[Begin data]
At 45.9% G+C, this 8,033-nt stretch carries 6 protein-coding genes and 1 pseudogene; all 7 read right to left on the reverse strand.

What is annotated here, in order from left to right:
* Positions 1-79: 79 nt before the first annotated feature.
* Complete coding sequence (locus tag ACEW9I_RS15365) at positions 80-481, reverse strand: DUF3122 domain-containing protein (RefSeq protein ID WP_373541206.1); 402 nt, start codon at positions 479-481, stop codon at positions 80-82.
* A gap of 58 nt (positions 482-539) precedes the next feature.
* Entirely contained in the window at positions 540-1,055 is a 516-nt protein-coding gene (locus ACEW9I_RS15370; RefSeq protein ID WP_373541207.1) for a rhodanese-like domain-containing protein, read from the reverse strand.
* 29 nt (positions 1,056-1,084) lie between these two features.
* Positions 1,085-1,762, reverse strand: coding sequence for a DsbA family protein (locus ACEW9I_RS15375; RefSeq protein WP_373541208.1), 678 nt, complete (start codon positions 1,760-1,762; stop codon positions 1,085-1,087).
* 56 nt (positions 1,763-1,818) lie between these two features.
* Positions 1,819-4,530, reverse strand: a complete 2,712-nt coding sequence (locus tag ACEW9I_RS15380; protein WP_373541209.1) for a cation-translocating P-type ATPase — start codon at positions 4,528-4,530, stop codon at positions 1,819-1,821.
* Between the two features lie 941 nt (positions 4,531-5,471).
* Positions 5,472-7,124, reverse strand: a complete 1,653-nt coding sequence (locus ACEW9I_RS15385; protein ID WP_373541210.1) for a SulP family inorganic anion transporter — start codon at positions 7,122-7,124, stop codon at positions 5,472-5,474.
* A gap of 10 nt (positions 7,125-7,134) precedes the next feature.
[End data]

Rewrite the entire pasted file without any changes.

At 45.9% G+C, this 8,033-nt stretch carries 6 protein-coding genes and 1 pseudogene; all 7 read right to left on the reverse strand.

What is annotated here, in order from left to right:
* Positions 1-79: 79 nt before the first annotated feature.
* Complete coding sequence (locus tag ACEW9I_RS15365) at positions 80-481, reverse strand: DUF3122 domain-containing protein (RefSeq protein ID WP_373541206.1); 402 nt, start codon at positions 479-481, stop codon at positions 80-82.
* A gap of 58 nt (positions 482-539) precedes the next feature.
* Entirely contained in the window at positions 540-1,055 is a 516-nt protein-coding gene (locus ACEW9I_RS15370; RefSeq protein ID WP_373541207.1) for a rhodanese-like domain-containing protein, read from the reverse strand.
* 29 nt (positions 1,056-1,084) lie between these two features.
* Positions 1,085-1,762, reverse strand: coding sequence for a DsbA family protein (locus ACEW9I_RS15375; RefSeq protein WP_373541208.1), 678 nt, complete (start codon positions 1,760-1,762; stop codon positions 1,085-1,087).
* 56 nt (positions 1,763-1,818) lie between these two features.
* Positions 1,819-4,530, reverse strand: a complete 2,712-nt coding sequence (locus tag ACEW9I_RS15380; protein WP_373541209.1) for a cation-translocating P-type ATPase — start codon at positions 4,528-4,530, stop codon at positions 1,819-1,821.
* Between the two features lie 941 nt (positions 4,531-5,471).
* Positions 5,472-7,124, reverse strand: a complete 1,653-nt coding sequence (locus ACEW9I_RS15385; protein ID WP_373541210.1) for a SulP family inorganic anion transporter — start codon at positions 7,122-7,124, stop codon at positions 5,472-5,474.
* A gap of 10 nt (positions 7,125-7,134) precedes the next feature.